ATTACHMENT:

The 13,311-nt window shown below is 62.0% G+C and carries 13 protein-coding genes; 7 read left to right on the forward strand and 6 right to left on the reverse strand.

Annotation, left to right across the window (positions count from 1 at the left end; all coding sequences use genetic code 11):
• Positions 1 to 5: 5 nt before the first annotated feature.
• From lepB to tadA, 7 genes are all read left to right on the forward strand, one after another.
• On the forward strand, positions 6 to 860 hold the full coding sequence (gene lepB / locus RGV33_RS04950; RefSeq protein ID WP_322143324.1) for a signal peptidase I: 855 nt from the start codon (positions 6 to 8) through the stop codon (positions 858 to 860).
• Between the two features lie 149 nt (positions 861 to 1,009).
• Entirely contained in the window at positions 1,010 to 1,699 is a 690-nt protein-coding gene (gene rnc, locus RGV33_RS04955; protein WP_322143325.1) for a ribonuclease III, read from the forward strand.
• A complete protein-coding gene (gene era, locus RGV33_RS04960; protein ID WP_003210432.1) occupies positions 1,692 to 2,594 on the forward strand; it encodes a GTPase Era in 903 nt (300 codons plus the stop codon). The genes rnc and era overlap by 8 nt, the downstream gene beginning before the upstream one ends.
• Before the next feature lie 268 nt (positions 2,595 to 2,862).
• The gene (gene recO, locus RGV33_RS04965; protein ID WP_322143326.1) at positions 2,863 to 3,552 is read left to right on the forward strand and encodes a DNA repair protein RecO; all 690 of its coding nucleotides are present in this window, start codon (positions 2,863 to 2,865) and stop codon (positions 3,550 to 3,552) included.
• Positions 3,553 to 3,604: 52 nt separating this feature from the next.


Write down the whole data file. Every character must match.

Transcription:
The 13,311-nt window shown below is 62.0% G+C and carries 13 protein-coding genes; 7 read left to right on the forward strand and 6 right to left on the reverse strand.

Annotation, left to right across the window (positions count from 1 at the left end; all coding sequences use genetic code 11):
• Positions 1 to 5: 5 nt before the first annotated feature.
• From lepB to tadA, 7 genes are all read left to right on the forward strand, one after another.
• On the forward strand, positions 6 to 860 hold the full coding sequence (gene lepB / locus RGV33_RS04950; RefSeq protein ID WP_322143324.1) for a signal peptidase I: 855 nt from the start codon (positions 6 to 8) through the stop codon (positions 858 to 860).
• Between the two features lie 149 nt (positions 861 to 1,009).
• Entirely contained in the window at positions 1,010 to 1,699 is a 690-nt protein-coding gene (gene rnc, locus RGV33_RS04955; protein WP_322143325.1) for a ribonuclease III, read from the forward strand.
• A complete protein-coding gene (gene era, locus RGV33_RS04960; protein ID WP_003210432.1) occupies positions 1,692 to 2,594 on the forward strand; it encodes a GTPase Era in 903 nt (300 codons plus the stop codon). The genes rnc and era overlap by 8 nt, the downstream gene beginning before the upstream one ends.
• Before the next feature lie 268 nt (positions 2,595 to 2,862).
• The gene (gene recO, locus RGV33_RS04965; protein ID WP_322143326.1) at positions 2,863 to 3,552 is read left to right on the forward strand and encodes a DNA repair protein RecO; all 690 of its coding nucleotides are present in this window, start codon (positions 2,863 to 2,865) and stop codon (positions 3,550 to 3,552) included.
• Positions 3,553 to 3,604: 52 nt separating this feature from the next.